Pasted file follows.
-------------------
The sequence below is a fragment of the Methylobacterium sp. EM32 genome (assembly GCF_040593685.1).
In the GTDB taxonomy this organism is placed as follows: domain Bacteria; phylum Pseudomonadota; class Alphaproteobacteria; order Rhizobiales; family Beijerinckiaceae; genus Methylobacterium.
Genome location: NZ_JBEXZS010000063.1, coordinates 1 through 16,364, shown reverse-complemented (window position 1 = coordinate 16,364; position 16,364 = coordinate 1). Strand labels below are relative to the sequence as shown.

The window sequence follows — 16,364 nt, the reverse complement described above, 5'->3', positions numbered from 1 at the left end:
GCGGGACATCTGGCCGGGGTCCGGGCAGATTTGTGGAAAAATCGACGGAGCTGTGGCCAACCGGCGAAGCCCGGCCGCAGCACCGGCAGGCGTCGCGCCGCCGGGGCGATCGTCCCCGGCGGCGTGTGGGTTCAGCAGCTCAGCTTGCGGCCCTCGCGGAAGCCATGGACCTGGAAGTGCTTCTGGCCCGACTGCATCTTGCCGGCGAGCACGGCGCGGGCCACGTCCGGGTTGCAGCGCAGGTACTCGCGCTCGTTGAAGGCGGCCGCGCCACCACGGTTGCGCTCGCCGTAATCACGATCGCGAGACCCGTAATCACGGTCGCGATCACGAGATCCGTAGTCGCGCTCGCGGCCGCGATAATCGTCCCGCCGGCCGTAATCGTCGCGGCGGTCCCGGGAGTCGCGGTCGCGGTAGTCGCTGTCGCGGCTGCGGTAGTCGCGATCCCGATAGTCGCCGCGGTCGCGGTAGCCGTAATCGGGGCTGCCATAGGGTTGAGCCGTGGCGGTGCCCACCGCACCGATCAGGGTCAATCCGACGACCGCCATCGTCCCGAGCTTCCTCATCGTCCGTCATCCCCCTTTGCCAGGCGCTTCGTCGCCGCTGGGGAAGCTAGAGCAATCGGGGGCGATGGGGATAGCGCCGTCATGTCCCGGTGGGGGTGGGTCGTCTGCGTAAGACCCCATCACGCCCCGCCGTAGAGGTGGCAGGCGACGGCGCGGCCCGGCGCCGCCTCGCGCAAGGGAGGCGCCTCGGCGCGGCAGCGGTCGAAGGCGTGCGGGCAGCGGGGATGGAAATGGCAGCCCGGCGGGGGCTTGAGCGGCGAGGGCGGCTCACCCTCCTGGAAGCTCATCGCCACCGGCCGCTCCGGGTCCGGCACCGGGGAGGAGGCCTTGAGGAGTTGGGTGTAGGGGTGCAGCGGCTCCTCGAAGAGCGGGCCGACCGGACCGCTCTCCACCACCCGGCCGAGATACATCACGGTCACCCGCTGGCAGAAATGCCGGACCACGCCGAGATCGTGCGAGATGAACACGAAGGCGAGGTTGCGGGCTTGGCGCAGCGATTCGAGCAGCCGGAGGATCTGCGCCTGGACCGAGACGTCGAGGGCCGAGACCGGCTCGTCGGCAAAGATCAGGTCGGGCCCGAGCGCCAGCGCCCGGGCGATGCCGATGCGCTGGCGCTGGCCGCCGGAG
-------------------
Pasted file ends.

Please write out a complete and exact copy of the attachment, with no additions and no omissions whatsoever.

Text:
The sequence below is a fragment of the Methylobacterium sp. EM32 genome (assembly GCF_040593685.1).
In the GTDB taxonomy this organism is placed as follows: domain Bacteria; phylum Pseudomonadota; class Alphaproteobacteria; order Rhizobiales; family Beijerinckiaceae; genus Methylobacterium.
Genome location: NZ_JBEXZS010000063.1, coordinates 1 through 16,364, shown reverse-complemented (window position 1 = coordinate 16,364; position 16,364 = coordinate 1). Strand labels below are relative to the sequence as shown.

The window sequence follows — 16,364 nt, the reverse complement described above, 5'->3', positions numbered from 1 at the left end:
GCGGGACATCTGGCCGGGGTCCGGGCAGATTTGTGGAAAAATCGACGGAGCTGTGGCCAACCGGCGAAGCCCGGCCGCAGCACCGGCAGGCGTCGCGCCGCCGGGGCGATCGTCCCCGGCGGCGTGTGGGTTCAGCAGCTCAGCTTGCGGCCCTCGCGGAAGCCATGGACCTGGAAGTGCTTCTGGCCCGACTGCATCTTGCCGGCGAGCACGGCGCGGGCCACGTCCGGGTTGCAGCGCAGGTACTCGCGCTCGTTGAAGGCGGCCGCGCCACCACGGTTGCGCTCGCCGTAATCACGATCGCGAGACCCGTAATCACGGTCGCGATCACGAGATCCGTAGTCGCGCTCGCGGCCGCGATAATCGTCCCGCCGGCCGTAATCGTCGCGGCGGTCCCGGGAGTCGCGGTCGCGGTAGTCGCTGTCGCGGCTGCGGTAGTCGCGATCCCGATAGTCGCCGCGGTCGCGGTAGCCGTAATCGGGGCTGCCATAGGGTTGAGCCGTGGCGGTGCCCACCGCACCGATCAGGGTCAATCCGACGACCGCCATCGTCCCGAGCTTCCTCATCGTCCGTCATCCCCCTTTGCCAGGCGCTTCGTCGCCGCTGGGGAAGCTAGAGCAATCGGGGGCGATGGGGATAGCGCCGTCATGTCCCGGTGGGGGTGGGTCGTCTGCGTAAGACCCCATCACGCCCCGCCGTAGAGGTGGCAGGCGACGGCGCGGCCCGGCGCCGCCTCGCGCAAGGGAGGCGCCTCGGCGCGGCAGCGGTCGAAGGCGTGCGGGCAGCGGGGATGGAAATGGCAGCCCGGCGGGGGCTTGAGCGGCGAGGGCGGCTCACCCTCCTGGAAGCTCATCGCCACCGGCCGCTCCGGGTCCGGCACCGGGGAGGAGGCCTTGAGGAGTTGGGTGTAGGGGTGCAGCGGCTCCTCGAAGAGCGGGCCGACCGGACCGCTCTCCACCACCCGGCCGAGATACATCACGGTCACCCGCTGGCAGAAATGCCGGACCACGCCGAGATCGTGCGAGATGAACACGAAGGCGAGGTTGCGGGCTTGGCGCAGCGATTCGAGCAGCCGGAGGATCTGCGCCTGGACCGAGACGTCGAGGGCCGAGACCGGCTCGTCGGCAAAGATCAGGTCGGGCCCGAGCGCCAGCGCCCGGGCGATGCCGATGCGCTGGCGCTGGCCGCCGGAG